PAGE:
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One reviewer called The Book of Mormon "decadent" and I know what he meant. It does seem the epitome of a corrupted culture that you have to import alien ideas to laugh at because you are too terrified to lampoon the alien ideas in your own midst. You could get someone to write The Book of Muhammad. I would happily write it myself. But we would not find a theatre, and even if we did the theatre would not find an insurer, so the show would not go on. Mormon, like both Rowans, really belongs to another era.

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One place also not hard to lampoon is Toronto. I arrive late at night on a delayed flight. It is sludgy, early-1970s ugly and my hotel tries to charge me hundreds of dollars as an advance deposit for a two-night stay. I end up wrangling with the reception clerks at what is my 4 am.

The hotel's misguided fire alarm does not go off until I have stepped into the shower. After all the guests walk down hundreds of steps and gather, strangely attired, in the snow we do not even have the consolation of seeing the hotel's receptionists burning to death.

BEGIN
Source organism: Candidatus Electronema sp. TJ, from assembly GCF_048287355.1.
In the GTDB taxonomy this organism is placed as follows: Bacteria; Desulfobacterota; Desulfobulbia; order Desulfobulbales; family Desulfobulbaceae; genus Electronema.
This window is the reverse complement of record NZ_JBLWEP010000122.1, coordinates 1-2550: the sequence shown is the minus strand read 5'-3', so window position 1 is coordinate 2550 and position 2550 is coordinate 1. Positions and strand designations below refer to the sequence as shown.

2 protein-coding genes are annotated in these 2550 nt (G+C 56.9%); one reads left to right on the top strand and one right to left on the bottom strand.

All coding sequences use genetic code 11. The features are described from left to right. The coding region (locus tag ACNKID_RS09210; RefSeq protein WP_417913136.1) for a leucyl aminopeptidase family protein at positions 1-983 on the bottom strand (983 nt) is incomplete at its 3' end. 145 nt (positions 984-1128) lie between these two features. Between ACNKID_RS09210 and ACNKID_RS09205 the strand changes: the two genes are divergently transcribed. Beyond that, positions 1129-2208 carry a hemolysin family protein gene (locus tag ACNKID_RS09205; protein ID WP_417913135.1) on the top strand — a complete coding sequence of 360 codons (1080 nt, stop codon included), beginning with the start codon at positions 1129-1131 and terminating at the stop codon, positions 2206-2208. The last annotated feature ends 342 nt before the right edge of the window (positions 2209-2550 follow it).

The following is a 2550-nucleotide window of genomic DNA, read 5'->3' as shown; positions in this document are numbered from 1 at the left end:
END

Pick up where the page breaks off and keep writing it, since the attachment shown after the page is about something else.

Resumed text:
But the next day is brighter. I decide I like Canadians. They are kind, friendly and regularly note that I share a name with one of their currently celebrated ice-hockey players. This latter truth begins to make me nervous about some of the media bookings I have agreed to during my stay.

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It remains curious what shocks people. Last month a Saudi Arabian court came in for international criticism for allegedly sentencing a man to surgical paralysis, a report the country has denied. Many people mentioned it to me as evidence of the Holy Kingdom's backward attitudes towards law and order. Yet only days earlier — around Easter time — Saudi Arabia actually beheaded and then crucified a man. I am not in favour of paralysis or crucifixion, but remain bewildered over what the current rules of outrage exactly are.

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Tom Weller
May 30th, 2013
11:05 AM
Though I agree more satire about the prophet Muhammad would be extremely welcome. I don't think the subject lends itself to the musical format too well. Indeed music is banned in Islam. Also Trey Parker and Matt Stone grew up around Mormans, living in the state next to the homeland of the faith. So they did what all good comedians have done and wrote about what they know. The two explain their reasoning in choosing The Morman religion over others in many interviews easily found on YouTube. Enjoyed the article on the whole though.

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